Current uses of ophthalmic lasers.BMJ 1992; 304 doi: https://doi.org/10.1136/bmj.304.6835.1161 (Published 02 May 1992) Cite this as: BMJ 1992;304:1161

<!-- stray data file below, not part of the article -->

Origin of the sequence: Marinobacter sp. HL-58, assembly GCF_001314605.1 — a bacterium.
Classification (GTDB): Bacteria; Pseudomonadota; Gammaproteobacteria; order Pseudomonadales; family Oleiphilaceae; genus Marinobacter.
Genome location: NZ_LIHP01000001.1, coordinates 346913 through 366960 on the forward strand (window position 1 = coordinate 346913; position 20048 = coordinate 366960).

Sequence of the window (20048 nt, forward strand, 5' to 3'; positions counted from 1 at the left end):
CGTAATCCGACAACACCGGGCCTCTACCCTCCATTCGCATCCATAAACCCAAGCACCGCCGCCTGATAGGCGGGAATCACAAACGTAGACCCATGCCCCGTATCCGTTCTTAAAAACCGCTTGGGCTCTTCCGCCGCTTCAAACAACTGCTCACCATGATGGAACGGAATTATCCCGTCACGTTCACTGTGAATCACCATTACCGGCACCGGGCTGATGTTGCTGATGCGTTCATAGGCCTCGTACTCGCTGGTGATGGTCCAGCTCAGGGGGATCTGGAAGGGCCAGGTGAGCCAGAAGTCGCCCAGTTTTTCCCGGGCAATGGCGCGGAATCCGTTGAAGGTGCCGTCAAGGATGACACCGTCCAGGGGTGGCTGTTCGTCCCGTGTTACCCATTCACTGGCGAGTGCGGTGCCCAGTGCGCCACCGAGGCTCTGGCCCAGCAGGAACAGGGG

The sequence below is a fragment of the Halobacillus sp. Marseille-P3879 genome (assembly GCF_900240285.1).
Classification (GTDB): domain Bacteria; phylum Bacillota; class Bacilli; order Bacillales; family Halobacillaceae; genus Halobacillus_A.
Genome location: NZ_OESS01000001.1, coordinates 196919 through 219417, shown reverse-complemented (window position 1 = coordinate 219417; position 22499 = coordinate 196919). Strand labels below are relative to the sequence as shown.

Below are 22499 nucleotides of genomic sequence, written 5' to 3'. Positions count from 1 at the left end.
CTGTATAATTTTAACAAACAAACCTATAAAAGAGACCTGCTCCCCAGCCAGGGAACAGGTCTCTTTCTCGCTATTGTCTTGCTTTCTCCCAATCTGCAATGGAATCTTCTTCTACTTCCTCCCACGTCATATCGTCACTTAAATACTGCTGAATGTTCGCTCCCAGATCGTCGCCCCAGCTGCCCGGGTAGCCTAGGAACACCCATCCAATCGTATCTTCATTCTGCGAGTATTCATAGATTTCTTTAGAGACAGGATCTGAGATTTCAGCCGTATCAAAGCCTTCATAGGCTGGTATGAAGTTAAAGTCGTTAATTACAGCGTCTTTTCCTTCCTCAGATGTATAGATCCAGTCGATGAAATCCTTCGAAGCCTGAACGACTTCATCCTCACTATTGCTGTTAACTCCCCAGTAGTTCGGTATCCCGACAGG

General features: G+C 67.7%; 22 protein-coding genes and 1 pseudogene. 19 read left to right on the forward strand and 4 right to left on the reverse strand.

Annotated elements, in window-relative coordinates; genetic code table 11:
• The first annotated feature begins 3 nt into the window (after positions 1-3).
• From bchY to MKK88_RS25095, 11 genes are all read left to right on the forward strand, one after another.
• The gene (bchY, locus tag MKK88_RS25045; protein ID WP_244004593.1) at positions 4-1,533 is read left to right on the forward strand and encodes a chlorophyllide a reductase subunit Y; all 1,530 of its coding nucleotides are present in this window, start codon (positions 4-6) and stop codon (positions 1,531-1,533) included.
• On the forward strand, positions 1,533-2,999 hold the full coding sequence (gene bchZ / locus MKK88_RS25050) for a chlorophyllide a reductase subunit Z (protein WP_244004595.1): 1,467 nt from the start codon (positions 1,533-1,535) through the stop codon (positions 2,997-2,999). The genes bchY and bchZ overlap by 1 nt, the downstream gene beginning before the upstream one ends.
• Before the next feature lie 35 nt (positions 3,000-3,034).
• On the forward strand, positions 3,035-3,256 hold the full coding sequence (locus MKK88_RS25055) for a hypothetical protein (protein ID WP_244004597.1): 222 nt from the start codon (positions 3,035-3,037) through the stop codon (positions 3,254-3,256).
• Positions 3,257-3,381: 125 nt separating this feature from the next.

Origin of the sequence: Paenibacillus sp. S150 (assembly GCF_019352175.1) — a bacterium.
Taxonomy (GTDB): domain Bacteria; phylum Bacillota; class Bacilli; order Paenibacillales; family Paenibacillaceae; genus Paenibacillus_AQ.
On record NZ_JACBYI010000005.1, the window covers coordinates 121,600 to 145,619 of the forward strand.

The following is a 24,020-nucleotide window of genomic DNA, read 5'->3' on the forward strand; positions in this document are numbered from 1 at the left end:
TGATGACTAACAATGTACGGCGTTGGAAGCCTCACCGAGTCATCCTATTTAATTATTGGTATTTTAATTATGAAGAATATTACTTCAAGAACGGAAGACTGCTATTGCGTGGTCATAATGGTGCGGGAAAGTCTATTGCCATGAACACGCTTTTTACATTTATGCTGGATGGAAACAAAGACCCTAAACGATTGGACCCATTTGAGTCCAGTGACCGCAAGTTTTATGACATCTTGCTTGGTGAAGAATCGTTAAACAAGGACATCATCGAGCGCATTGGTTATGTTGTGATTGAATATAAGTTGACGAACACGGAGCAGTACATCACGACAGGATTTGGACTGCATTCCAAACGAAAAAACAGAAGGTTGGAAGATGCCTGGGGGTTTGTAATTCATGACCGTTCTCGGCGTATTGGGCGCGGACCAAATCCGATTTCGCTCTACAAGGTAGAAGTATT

Current laser treatments are quick, relatively painless, and well tolerated. Some ophthalmic techniques can be performed only by laser while others have a lower morbidity than alternative treatments. Peripheral retinal photocoagulation and focal photocoagulation now offer greatly improved visual prognosis for diabetic patients with proliferative diabetic retinopathy or diabetic macular disease. Selected cases of macular degeneration may be treated by focal laser photocoagulation. The role of lasers in treating sub-retinal neovascular membranes is limited by the extent and location of the membrane at presentation and the high risk of recurrence after treatment. Patients with distorted vision must be referred urgently for specialist ophthalmic assessment. Flat retinal holes and tears may be sealed by laser therapy, thus preventing retinal detachment. Short pulsed neodymium-YAG photodisruptive capsulotomy effectively clears the visual axis of thickened posterior lens capsule after cataract surgery. Short pulsed neodymium-YAG photodisruptive iridotomy may be used to treat and prevent angle closure glaucoma. Laser trabeculoplasty aids the control of open angle glaucoma. Research is continuing into the role of other lasers in managing open angle glaucoma and of photoablative lasers in treating refractive errors and superficial corneal disorders.